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Why the Lib Dems need a good registered supporters scheme

June 12, 2018 2:06 PM
By Mark Pack Author, 101 Ways To Win An Election in Liberal Democrat Newswire

Cable and Liberal Democrats

Back in 2015 when David Howarth and I wrote our pamphlet setting out how a core vote strategy would give the Liberal Democrats the foundation for durable success, the idea of creating a registered supporters scheme featured for two interlocking reasons.

First, the concept of being a member of a political party is, despite the recent resurgence in the membership of many parties, still something many people find off-putting. That's why you find not only people who regularly vote for a party passing up on membership, you also find people who regularly put up a poster at election time doing so. And even some who regularly campaign for their chosen party too, most notably by delivering leaflets. That indicates a big missed opportunity to offer people something which better fits with what they want and what they are comfortable with.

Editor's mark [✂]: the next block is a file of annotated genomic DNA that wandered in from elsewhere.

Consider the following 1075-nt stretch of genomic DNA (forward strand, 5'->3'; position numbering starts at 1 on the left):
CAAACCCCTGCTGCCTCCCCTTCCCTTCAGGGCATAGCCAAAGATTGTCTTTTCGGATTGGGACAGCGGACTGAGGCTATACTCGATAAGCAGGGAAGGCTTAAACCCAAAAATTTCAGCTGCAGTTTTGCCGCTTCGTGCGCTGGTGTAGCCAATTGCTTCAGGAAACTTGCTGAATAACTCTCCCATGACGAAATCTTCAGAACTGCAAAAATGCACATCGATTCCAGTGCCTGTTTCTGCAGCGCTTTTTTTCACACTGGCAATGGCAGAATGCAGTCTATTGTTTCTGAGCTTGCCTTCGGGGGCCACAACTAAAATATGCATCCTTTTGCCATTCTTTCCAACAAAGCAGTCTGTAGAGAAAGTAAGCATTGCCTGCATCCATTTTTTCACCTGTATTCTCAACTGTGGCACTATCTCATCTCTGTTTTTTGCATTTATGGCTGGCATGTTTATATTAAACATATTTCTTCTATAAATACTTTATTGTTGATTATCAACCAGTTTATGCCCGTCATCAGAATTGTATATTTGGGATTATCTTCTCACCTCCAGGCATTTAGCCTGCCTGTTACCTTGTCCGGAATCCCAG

Second, having a scheme with very low barriers to entry which people can join is an essential part of how all sorts of organisations build-up loyalty from their supporters, fans, customers or participants. The high churn rate amongst those who vote Liberal Democrat is, as David and I set out, a huge deadweight on the party's success. A wider scheme which can help turn more Lib Dem voters into long-term loyal supporters isn't just a question of maximising revenue or an organisational tactic: it would be a strategic move in the party's rebuilding.

It's worth noting that opening up their party to the wider public through such a scheme was similarly part of the Canadian Liberal Party's strategy for recovery, one which took them back into government. Indeed, the basic idea of a party setting out to welcome into its structures new people in new ways is a regular feature of political recoveries from across the political spectrum.

Searching out new people to come and join the movement was also a distinguishing feature of Jo Grimond's highly lauded leadership of the Liberal Party. As The Guardian reported (in its Llandudno Liberal Assembly coverage of 1962): "His first task was to find disciples, to persuade liberal-minded men and women who are in positions of responsibility and authority that they could themselves weaken the element of cynicism in modern society by entering politics themselves."

All of which are good reasons to turn that registered supporters idea into reality.